You may call this blasphemy, but hear me out. Because Cascade is seen as being the most attractive Story Map option, Story Map users will try to force their project into a narrative it may not necessarily have just to use the prettiest Story Map. This does a disservice both to your work, as well as to those who would be interested in your work, but find it difficult to understand given the medium that it’s been presented in. Esri Story Maps can be a great way to get the word out about a project, but also a very public way to flaunt mistakes or misunderstandings about the project and its message. As a scholar, you need to choose the Story Map option that best suits the work that you’ve created.
Below are my suggestions of what to consider before choosing to use Cascade for your Story Map.
You may want to consider Cascade if you plan to…
- Use a lot of visual multimedia in your presentation. Cascade is a highly visual platform, and allows for a lot of integration between maps, images, and other forms of media, such as GIFs, videos, and even audio. In fact, in many Cascade presentations, the actual map can feel optional. Narrative and immersive sections provide a platform to showcase your non-map media in a way that emphasizes it to a greater degree than other Story Maps options.
- Tell a linear story with your presentation. If your research can be presented in a narrative, structured format, you should try Cascade. Cascade tends to be most effective when it feels like the user is reading the story
- Have a captive audience. Story Map Cascade is perfect for situations where people can’t (or have a strong incentive) not to close the window. Cascade could be the perfect accompaniment to someone doing a presentation, or creating something for a very specific audience. But if you are trying to market a project to strangers, they may just not have the attention span to deal with Cascade.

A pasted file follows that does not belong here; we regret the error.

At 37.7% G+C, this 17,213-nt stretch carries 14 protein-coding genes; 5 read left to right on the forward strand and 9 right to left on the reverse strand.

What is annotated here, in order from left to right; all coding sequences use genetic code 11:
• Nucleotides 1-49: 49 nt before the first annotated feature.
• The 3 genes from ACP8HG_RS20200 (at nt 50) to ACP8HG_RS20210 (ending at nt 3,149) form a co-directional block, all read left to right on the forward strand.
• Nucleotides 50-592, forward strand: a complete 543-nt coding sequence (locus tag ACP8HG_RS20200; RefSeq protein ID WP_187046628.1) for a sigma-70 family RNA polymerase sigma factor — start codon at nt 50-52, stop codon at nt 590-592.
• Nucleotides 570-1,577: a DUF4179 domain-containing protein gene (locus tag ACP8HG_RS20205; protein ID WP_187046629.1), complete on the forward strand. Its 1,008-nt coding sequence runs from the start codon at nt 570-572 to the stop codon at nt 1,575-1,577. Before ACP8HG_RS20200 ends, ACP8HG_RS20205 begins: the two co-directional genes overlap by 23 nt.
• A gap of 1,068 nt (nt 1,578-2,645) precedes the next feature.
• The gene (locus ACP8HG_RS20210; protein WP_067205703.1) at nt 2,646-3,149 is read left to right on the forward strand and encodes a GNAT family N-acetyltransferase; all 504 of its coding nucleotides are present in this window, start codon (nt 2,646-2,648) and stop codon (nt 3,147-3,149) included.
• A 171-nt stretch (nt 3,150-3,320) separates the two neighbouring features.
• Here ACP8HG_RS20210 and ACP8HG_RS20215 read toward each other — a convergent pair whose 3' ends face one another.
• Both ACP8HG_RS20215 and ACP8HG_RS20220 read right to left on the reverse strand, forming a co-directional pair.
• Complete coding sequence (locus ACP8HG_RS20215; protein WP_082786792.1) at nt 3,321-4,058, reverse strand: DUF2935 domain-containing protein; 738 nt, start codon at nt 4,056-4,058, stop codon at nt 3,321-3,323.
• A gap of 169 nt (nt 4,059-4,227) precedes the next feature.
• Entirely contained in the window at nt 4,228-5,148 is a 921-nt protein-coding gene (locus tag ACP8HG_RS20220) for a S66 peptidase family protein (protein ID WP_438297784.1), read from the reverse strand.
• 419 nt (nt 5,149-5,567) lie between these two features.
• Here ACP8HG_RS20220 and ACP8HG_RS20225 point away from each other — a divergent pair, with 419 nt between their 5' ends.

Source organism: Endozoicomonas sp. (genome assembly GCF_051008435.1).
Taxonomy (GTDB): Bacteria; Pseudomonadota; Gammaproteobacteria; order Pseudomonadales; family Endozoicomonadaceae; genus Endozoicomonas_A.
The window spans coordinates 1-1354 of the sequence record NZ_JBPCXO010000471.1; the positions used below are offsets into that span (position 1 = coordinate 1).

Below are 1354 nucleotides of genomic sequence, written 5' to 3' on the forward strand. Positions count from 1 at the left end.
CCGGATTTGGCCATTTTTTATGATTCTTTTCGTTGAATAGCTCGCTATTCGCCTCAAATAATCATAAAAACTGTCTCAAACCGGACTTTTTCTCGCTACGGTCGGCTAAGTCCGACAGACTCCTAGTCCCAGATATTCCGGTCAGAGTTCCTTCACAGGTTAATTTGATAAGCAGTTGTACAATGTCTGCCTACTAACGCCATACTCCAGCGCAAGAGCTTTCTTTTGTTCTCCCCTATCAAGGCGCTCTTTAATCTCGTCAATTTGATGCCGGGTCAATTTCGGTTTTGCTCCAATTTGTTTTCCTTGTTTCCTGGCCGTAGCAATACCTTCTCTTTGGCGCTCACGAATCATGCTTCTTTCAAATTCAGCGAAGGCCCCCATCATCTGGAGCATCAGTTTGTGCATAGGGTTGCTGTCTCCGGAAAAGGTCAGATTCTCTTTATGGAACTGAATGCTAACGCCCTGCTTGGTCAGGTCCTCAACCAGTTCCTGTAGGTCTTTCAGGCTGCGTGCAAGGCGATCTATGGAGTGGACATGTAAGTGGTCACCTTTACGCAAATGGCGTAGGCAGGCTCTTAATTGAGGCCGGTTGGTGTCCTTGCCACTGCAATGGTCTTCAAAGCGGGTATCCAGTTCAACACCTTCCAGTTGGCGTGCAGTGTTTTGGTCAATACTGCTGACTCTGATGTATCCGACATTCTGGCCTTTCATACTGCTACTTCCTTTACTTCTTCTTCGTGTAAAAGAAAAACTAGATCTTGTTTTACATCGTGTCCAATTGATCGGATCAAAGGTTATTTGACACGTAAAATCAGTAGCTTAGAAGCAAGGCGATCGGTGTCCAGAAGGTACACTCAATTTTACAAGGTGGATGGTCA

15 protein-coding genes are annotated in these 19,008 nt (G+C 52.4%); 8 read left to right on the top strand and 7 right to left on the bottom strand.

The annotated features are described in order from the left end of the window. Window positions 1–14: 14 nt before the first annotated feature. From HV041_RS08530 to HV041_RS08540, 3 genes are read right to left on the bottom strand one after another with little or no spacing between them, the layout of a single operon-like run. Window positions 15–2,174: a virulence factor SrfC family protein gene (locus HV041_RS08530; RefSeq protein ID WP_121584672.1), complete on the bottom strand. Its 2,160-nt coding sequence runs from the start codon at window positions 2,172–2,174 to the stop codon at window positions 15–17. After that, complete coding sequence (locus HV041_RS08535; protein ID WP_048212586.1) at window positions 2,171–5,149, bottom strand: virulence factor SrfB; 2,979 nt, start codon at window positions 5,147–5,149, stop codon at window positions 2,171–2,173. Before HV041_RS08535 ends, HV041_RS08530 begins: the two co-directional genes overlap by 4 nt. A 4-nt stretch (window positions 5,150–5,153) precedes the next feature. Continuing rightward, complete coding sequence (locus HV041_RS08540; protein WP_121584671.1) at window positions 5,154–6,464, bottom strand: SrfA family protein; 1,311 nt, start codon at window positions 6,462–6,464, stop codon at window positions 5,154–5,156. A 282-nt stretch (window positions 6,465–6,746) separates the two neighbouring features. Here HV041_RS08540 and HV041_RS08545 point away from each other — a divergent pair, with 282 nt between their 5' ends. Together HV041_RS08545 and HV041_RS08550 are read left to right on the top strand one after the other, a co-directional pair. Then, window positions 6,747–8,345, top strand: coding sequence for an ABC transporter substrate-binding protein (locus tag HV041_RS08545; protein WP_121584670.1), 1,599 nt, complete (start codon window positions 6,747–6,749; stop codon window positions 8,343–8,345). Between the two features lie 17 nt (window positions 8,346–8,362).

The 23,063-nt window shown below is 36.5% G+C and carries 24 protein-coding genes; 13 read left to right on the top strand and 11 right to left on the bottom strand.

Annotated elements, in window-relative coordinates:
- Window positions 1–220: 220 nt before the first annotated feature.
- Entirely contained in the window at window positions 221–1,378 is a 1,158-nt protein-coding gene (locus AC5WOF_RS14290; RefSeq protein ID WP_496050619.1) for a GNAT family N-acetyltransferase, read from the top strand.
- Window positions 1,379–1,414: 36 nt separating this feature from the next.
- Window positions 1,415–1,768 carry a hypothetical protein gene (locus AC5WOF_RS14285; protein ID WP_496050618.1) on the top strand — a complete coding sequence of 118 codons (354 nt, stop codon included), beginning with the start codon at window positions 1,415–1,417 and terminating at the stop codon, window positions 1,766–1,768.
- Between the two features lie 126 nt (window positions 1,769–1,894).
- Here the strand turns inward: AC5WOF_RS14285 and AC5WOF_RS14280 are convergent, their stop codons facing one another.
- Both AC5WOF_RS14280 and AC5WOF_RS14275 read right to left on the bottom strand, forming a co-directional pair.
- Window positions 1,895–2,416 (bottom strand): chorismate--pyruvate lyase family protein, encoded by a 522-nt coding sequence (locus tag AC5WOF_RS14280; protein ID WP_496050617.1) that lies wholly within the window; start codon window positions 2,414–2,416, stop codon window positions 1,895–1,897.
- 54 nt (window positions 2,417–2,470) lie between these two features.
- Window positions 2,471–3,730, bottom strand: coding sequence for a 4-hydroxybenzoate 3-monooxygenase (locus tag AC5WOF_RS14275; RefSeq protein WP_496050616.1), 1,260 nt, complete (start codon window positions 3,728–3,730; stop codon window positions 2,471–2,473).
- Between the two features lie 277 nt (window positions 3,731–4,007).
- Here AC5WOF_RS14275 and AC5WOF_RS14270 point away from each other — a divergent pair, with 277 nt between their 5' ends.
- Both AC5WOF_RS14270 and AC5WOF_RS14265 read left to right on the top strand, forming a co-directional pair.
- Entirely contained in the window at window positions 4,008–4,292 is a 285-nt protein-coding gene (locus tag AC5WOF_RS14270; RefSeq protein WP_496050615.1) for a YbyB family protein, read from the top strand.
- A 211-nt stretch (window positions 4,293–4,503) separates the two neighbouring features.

- Use different kinds of maps. Switching between different kinds of maps can, at times, be jarring in other Story Maps. Cascade allows for a narrative flow that can help give context to maps that may otherwise be jolting to the reader if they are flitting around another Story Map format.
You may want to reconsider using Cascade if you plan to…
- Create a more minimalist story. If you have one map that is the centerpiece of your Story Map, you may want to consider a format that emphasizes that particular map more than Cascade. Cascade works best when you have a number of multimedia pieces that you need to pull together.
- Present your research in a non-linear format. If your research is more non-linear, then it’s best to choose a Story Map option that allows users to skip around and play with the map a little more than Cascade does. Forcing your research into a linear story will probably lead to frustration and confusion among your viewers.
- Create a more interactive map. Cascade does not lend itself well to interactive maps. Sure, you can do it, but the format of Cascade lends itself less to viewers taking the time to click on individual components of the map.
Again, I don’t hate Cascade. I’ve seen it used well. But I’ve also seen it used poorly. Do you agree with me? Disagree? Let me know in the comments! And if you’re looking to get started with Esri Story Maps, or want to learn more about GIS, stop by the Scholarly Commons!